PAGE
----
In control subjects, NT-proBNP values were twofold higher in women than in men, in agreement with several reports in the general population (31,32). Experimental studies suggest that androgens have an inhibitory effect on natriuretic peptide secretion, providing a potential underlying mechanism (33). By contrast, in case subjects there was no sex-related difference in NT-proBNP levels. This is in line with a previous study in type 1 diabetic patients with diabetic nephropathy (6) but at variance with data from Grauslund et al. (7) in long-term surviving type 1 diabetic patients. Differences in age, diabetes duration, and study design may explain these conflicting results.

There are certain limitations to our study. This is a cross-sectional study, and this restricts our ability to assess temporal relationships between NT-proBNP, TNF-α, and vascular complications and to identify underlying causal biological mechanisms. However, no previous data on NT-proBNP in a large group of type 1 diabetes patients exist and this study may serve as a reasonable starting point to explore the association between NT-proBNP and TNF-α. Patients with acute heart failure were not formally excluded; however, information on current treatment for heart disease was collected at the follow-up interview and exclusion of patients treated with diuretics did not modify observed associations. ECG-based diagnosis of LVH may have resulted in underestimation of the real prevalence of LVH because of poor diagnostic sensitivity and specificity of the method, but the feasibility of studying these large numbers of subjects by echocardiography was limited. A recent study has also shown that in type 1 diabetic patients, NT-proBNP is associated with left ventricular mass even in the absence of LVH as assessed by cardiovascular magnetic resonance imaging (34). This association, however, was specifically observed in patients with diabetic nephropathy, and in our study high NT-proBNP levels increased the ORs of complications even after adjustment for AER, eGFR, and LVH risk factors, reducing the probability of a major confounding effect of left ventricular mass. Our definition of CVD may have underestimated the real number of patients with CVD. Indeed, patients with either asymptomatic peripheral vascular disease or silent myocardial ischemia/coronary artery disease and with no resting ECG abnormalities may have been falsely allocated to the control group. However, in diabetic patients silent myocardial ischemia/coronary artery disease are strongly associated with both peripheral vascular disease and microvascular complications, particularly nephropathy (35), and control subjects were selected to be free of these complications. This makes it unlikely that asymptomatic CVD significantly affected both group allocation and results. In addition, myocardial ischemia is a known inducer of NT-proBNP; therefore, potential misclassification in both case and control subjects would have led to an underestimation of the true association of NT-proBNP with CVD. The number of control subjects was lower than the overall number of case subjects, thus reducing the power of analyses; comparisons between control and case subjects with single complications allowed a more favorable case-to-control ratio, but multiple comparisons within the same case-control study base might have caused significant results due to chance. Although serum samples were adequately stored, the possibility of protein degradation cannot be excluded; however, random misclassification would have biased downward our estimates, without affecting significant associations. Unlike previous studies, a key strength here is the ability to account for confounding by other risk factors and complications, and the large sample size provides sufficient power for these analyses. In addition, our patients were from a representative sample of people with type 1 diabetes across Europe, and our results, therefore, are likely to be generalizable.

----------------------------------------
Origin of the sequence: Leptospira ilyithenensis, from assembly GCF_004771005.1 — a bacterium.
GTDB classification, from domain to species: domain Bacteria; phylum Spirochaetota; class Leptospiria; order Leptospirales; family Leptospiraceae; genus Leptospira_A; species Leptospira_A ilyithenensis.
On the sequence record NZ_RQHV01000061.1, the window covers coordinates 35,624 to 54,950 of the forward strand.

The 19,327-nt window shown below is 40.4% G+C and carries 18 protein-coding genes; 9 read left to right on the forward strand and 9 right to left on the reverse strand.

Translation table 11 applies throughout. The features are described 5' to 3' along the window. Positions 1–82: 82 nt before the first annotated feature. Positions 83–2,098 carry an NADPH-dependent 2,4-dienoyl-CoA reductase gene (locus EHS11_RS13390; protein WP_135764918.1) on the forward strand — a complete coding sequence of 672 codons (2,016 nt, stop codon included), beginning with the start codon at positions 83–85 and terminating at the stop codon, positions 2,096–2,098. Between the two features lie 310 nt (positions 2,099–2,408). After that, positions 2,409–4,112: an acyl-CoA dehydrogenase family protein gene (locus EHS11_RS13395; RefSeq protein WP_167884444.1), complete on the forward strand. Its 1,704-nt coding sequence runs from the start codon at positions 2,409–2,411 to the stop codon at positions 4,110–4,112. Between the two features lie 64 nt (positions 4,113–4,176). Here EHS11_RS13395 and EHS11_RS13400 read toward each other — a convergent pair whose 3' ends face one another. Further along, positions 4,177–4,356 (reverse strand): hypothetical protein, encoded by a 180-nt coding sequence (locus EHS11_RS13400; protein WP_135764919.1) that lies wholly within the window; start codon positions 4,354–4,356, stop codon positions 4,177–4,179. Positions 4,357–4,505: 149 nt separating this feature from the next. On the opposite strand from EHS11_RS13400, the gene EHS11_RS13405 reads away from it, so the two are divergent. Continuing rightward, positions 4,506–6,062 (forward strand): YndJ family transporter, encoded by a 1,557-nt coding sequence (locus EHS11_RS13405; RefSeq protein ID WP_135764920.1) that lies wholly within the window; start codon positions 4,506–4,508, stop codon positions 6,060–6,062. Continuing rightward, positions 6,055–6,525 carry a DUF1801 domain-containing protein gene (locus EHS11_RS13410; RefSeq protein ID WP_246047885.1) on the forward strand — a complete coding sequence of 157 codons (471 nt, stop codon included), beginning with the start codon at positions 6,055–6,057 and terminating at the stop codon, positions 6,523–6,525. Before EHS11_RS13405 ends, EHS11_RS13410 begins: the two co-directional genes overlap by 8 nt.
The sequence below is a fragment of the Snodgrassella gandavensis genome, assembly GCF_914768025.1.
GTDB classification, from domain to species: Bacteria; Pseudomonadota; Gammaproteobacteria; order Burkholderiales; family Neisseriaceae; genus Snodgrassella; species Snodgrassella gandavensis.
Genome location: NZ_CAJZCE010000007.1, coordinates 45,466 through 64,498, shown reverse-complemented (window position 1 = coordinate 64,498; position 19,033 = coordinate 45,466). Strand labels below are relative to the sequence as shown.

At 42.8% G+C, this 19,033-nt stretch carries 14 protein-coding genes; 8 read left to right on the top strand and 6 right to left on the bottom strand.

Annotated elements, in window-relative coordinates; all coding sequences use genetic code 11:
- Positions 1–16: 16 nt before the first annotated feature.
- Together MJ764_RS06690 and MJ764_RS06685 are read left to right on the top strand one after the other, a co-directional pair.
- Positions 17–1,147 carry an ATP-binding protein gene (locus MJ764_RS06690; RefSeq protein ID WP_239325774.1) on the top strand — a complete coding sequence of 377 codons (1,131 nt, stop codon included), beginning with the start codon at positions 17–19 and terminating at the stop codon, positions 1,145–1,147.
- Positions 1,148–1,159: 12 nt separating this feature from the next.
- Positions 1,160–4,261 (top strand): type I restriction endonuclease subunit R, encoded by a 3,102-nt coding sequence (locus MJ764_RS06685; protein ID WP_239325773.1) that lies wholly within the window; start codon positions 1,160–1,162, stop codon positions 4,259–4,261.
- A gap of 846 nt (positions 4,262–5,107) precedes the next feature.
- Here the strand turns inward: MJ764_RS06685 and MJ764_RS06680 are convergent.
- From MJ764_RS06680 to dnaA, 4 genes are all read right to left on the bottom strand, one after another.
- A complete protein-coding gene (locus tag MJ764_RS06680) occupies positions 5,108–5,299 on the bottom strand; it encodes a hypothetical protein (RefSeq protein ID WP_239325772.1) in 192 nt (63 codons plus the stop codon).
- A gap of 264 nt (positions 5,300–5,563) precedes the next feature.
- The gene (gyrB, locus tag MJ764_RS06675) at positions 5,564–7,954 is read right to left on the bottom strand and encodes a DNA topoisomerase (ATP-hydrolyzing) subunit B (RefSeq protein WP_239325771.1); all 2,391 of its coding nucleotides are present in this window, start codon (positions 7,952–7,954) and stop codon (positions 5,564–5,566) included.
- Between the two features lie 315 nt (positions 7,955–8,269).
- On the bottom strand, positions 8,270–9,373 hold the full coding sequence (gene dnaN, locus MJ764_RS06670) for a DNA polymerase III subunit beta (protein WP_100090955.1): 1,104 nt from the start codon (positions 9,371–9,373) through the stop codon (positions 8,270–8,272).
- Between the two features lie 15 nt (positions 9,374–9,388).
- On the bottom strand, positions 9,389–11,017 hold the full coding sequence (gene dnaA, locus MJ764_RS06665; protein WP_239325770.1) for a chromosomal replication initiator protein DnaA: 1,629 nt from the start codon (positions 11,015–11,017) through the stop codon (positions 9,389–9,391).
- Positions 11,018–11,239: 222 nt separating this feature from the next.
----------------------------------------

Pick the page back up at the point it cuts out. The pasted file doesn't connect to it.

In conclusion, our results provide evidence of an association between NT-proBNP and micro- and macrovascular complications in type 1 diabetic patients that may be explained by TNF-α. Further studies are required to determine causal relationships and elucidate underlying mechanisms.

This work was supported by the University of Turin, the European Community, and the Wellcome Trust.

No potential conflicts of interest relevant to this article were reported.

G.G. and G.B. researched data and wrote the manuscript. F.B. wrote the manuscript. N.C. researched data and reviewed and edited the manuscript. C.S., S.P., M.M., M.L., M.T., and D.R.W. researched data. C.D.S contributed to the discussion and reviewed and edited the manuscript. G.M., J.H.F., and P.C.P. contributed to the discussion. G.G. and G.B. are the guarantors of this work and, as such, had full access to all the data in the study and take responsibility for the integrity of the data and the accuracy of the data analysis.

The authors thank all the investigators and all the patients who took part. A full list of the EURODIAB Investigators can be found in the Supplementary Data online.

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Supplementary data